The success of GTD® in the first two decades since the book was first published is extraordinary. Millions of copies sold, translated into many languages, taught by certified trainers around the world, an established global licenced partner network, and all still steered from the top by the creator and author, David Allen.

That said, if it is so effective at both increasing productivity and reducing stress, why isn’t it even more successful; why isn’t everyone doing GTD?

That’s the macro level question, to bring it micro for a moment, why isn’t my wife doing it?!

Or my father, or my best friend, or my neighbour, or…

People starting to experience the benefits of GTD often ask us how they can encourage others onto the GTD wagon – sometimes, specifically, how we recommend they get their life-partners to start practising GTD. Colleagues we can certainly help with, life-partners are often a trickier fix.

If you are thinking about how to spread the adoption of GTD amongst those around you, you’ll understand this desire: you have found it is marvellous to suddenly have something that makes sense of the world we live in, that gives you control in this crazy game of work and job of life, that gets the mundane off your mind, so you can be more creative in myriad ways – surely everyone would want that – and if not, why not?

I have some theories:

  • They are not going fast enough to feel the drag: David Allen uses the analogy of a high-performance racing driver. They are going so fast that the only way to go faster is to work really hard and do everything they can to reduce drag on their car; the equivalent of a super productive person willing to work really hard to reduce drag on their productivity system. If a driver, or a knowledge worker, isn’t going that fast, or interested in going faster, then bothering to hone their car or system will just be a drag.
  • They have better systems in place already than you had before you found GTD. Some people do a lot of things we may have only learnt from GTD already, either picking them up from their parents or school, or they came up with reasonable ways of working along the way. This means that they possibly aren’t in the ‘trouble’ we were in without GTD and therefore don’t need it so much.
  • They are not aware there is any other way of being. Email is a nightmare, right? Everyone struggles and hates their jobs, right? You have to first know there is another way of working and being to want to get to it.
  • They are supported by you being the organised one, so they can continue to live with less than perfect productivity. This can be true of work colleagues and life-partners.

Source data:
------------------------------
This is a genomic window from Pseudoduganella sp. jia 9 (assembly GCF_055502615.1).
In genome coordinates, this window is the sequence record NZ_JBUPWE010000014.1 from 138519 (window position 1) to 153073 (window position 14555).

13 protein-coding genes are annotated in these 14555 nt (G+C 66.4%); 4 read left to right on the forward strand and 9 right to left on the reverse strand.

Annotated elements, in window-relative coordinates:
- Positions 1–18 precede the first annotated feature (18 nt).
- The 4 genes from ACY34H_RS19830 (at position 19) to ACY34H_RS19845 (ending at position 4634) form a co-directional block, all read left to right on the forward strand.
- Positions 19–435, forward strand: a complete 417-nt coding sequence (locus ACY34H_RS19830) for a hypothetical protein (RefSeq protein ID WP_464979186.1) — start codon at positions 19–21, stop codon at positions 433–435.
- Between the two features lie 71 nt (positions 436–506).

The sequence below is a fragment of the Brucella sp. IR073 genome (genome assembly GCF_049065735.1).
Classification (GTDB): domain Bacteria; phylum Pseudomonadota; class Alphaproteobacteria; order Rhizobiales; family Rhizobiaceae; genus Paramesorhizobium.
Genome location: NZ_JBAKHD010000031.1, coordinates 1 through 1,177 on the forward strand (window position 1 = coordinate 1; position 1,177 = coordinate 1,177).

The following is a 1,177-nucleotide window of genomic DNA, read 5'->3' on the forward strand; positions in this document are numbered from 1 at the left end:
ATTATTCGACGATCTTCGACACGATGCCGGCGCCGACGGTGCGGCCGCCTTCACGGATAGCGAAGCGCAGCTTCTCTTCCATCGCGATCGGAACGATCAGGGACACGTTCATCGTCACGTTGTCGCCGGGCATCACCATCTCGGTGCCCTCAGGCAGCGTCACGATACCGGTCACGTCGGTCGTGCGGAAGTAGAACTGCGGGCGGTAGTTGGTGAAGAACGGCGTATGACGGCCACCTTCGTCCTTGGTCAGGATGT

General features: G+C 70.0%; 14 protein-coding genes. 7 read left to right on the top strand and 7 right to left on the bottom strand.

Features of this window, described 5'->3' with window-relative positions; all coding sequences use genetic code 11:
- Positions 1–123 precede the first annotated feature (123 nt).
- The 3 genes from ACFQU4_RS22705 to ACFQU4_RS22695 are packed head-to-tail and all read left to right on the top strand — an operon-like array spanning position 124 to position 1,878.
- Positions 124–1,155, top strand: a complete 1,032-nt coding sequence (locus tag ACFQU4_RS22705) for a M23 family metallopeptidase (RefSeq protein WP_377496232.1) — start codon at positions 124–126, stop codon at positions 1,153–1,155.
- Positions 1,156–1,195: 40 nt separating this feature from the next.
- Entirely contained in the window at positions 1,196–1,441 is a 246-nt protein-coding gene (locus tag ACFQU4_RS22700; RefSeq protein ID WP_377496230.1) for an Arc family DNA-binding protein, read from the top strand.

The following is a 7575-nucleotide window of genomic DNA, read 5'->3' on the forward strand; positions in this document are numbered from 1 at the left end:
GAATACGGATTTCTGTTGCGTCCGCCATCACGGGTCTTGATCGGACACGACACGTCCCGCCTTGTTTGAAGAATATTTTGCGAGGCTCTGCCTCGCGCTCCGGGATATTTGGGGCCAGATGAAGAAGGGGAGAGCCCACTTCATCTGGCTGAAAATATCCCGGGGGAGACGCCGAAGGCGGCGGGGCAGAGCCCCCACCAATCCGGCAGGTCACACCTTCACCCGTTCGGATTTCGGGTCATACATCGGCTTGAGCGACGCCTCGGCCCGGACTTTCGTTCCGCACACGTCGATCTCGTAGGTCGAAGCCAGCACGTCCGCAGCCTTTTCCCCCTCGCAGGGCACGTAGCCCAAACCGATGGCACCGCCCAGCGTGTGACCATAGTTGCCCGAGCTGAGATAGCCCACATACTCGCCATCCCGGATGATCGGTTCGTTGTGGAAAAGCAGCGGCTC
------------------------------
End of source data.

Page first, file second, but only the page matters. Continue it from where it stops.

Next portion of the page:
• They are put off by the mention of lists and systematic approaches to workflow! (I know: weirdos!!) People want to be ‘free’ and they see lists and systems as restrictions, not realising that not having a system is holding them back and restricting their potential in many ways.

If you want someone to get interested in GTD, tell them about the outcomes, not the lists and systems. GTD isn’t about lists, it’s about the results that living in this way brings – being meaningfully engaged – trusting your choices of how to spend your limited time and resources – focusing fully on what you are working on and then switching off fully and easily when finished – and yes, getting more done with less stress. Tell them that and they may come round. I discussed this more in my last blog here

Also, lead by example; use your system to help others and not beat them up with it. See it as a superpower you have, to do good with, rather than getting frustrated with the mere mortals around you. Have them realise that you seem to ‘never forget anything’ and wait until they ask you how you do it – that is a strong place to start to mention having a ‘system’ and offering to show them how you ‘track’ things.

Within companies, we roll out GTD to whole teams or whole organisations. This normally starts with one or two people knowing how much better they are themselves with the skills of GTD and having a vision of everyone working in the same way, with a shared language and a shared understanding or how to manage their commitments and honour a set of defined working standards. Ed Lamont has written regularly and wonderfully about team adoption of GTD and working standards and a good place to start with that is here.

Within personal relationships, friendships, marriages and family members, you can espouse the virtues of the methodology, you can gift the book or places on our public seminars, but you cannot force anyone to pick up the practise of GTD against their will. I have found this personally to be true over the years. Perhaps it is easier to realise some things are best taken care of by you and the strength of your wonderful GTD habits and let others shine with their strengths, even if you know they could be even better at those if they learnt GTD.



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